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US rating downgrade ‘meaningless’ from financial and economic perspective

As a parent I can’t tell you how many times I have warned my rather stubborn four-year-old daughter to “stop doing something or I’ll put her in time out”.

Being a rather “independent” child she often discounts my initial threat and attempts to “push the boundaries” in various ways. This may go on for a bit but even I have my limits. Just like my daughter, the politicians in the US have ignored the various ratings agencies who warned them that if more substantial measures were not taken to control their irresponsible spending and the poor fiscal monetary policies a credit rating downgrade was likely. This time Dad has had enough - the US just got placed in “time-out” where they will need to “face the wall” and seriously think about what they were doing. On Friday night, Standard & Poor’s (S&P) issued the following statement:

“The political brinksmanship of recent months highlights what we see as America’s governance and policymaking becoming less stable, less effective, and less predictable than what we previously believed. The statutory debt ceiling and the threat of default have become political bargaining chips in the debate over fiscal policy. Despite this year’s wide-ranging debate, in our view, the differences between political parties have proven to be extraordinarily difficult to bridge, and, as we see it, the resulting agreement fell well short of the comprehensive fiscal consolidation programme that some proponents had envisaged until quite recently. Republicans and Democrats have only been able to agree to relatively modest savings on discretionary spending while delegating to the Select Committee decisions on more comprehensive measures. It appears that for now, new revenues have dropped down on the menu of policy options. In addition, the plan envisions only minor policy changes on Medicare and little change in other entitlements, the containment of which we and most other independent observers regard as key to long-term fiscal sustainability.”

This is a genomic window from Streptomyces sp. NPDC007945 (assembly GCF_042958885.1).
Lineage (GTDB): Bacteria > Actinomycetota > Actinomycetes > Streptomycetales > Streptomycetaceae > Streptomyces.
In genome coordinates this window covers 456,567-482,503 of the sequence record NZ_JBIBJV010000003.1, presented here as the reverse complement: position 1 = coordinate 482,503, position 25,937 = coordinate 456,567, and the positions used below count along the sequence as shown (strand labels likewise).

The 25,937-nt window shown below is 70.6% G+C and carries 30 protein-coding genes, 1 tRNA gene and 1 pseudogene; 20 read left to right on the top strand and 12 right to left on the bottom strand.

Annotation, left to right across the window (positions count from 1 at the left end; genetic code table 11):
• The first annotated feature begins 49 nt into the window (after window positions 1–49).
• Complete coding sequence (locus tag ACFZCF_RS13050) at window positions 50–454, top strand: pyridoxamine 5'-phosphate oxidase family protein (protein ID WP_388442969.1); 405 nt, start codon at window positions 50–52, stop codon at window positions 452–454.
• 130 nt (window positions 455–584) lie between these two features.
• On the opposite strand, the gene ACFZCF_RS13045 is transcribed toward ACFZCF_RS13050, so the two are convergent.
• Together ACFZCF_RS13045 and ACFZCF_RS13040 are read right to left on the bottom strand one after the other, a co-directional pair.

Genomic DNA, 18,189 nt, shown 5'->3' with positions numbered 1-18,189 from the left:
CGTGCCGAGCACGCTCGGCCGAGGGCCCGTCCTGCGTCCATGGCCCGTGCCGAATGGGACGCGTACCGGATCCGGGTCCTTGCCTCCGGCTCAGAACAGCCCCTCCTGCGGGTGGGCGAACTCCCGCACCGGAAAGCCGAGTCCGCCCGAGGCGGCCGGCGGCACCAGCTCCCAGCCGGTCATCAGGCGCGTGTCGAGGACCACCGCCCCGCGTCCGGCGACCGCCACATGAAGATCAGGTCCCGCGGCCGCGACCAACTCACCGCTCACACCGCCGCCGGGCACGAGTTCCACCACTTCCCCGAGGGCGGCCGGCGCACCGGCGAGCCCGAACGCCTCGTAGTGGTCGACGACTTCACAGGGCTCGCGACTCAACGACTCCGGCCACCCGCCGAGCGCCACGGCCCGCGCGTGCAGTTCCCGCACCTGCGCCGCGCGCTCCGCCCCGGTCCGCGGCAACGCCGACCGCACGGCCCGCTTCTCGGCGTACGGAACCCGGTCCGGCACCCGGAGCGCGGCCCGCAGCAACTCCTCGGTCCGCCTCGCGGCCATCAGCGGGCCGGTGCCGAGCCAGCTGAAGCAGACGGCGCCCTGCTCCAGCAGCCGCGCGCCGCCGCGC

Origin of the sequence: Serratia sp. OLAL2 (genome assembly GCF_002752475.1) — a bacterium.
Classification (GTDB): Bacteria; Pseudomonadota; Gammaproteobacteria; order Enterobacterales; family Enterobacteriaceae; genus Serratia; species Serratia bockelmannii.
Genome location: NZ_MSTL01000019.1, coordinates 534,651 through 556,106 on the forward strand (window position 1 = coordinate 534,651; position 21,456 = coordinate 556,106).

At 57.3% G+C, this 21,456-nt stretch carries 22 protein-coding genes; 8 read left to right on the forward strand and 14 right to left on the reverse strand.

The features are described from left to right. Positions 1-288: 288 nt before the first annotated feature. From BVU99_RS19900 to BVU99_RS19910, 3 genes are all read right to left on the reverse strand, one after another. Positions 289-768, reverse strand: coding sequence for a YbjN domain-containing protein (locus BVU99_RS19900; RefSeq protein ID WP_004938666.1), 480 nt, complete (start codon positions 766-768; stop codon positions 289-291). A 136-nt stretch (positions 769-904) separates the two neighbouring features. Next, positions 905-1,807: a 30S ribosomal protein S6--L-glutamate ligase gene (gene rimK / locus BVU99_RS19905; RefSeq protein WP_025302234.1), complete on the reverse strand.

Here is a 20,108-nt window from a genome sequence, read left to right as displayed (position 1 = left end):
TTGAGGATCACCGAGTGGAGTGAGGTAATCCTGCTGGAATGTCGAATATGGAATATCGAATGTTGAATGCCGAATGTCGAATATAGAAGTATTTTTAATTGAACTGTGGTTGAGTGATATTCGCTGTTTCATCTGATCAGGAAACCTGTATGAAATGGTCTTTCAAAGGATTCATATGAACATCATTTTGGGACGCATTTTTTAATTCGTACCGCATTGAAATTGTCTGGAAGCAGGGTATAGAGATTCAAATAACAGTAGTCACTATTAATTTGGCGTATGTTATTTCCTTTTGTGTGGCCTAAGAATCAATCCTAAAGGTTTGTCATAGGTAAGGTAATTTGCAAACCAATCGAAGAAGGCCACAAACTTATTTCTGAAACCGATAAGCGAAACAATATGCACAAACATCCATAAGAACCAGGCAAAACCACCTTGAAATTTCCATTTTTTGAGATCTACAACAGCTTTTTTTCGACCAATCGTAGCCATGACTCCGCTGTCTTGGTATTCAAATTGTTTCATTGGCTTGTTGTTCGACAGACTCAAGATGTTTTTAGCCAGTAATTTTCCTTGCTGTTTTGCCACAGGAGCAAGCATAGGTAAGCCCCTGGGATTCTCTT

With this statement the reserve currency of the world received a downgrade to AA+ with a continued negative outlook. The US had been rated triple “AAA” since 1941.

Not surprisingly, as most parents would expect, the misbehaving children who now have realised Dad is serious, immediately resorted to making excuses and outright denial. The Obama administration immediately chastised S&P and pointed at what they believed to be a miscalculation in the data which was acknowledged by S&P but did not change the punishment. It should probably not be so much of a surprise given that any country that has so recklessly spent money in such a fashion and given no heed to Dad’s frequent warnings probably should have been downgraded long ago.

The real issue here might surprise you: this downgrade is actually meaningless. I mean this strictly in a financial and economic basis of course. The symbolic nature and blow to American pride is meaningful in itself. However, in terms of seriously altering the US government bond market standing in the world - the downgrade was meaningless for a couple reasons. Let me explain.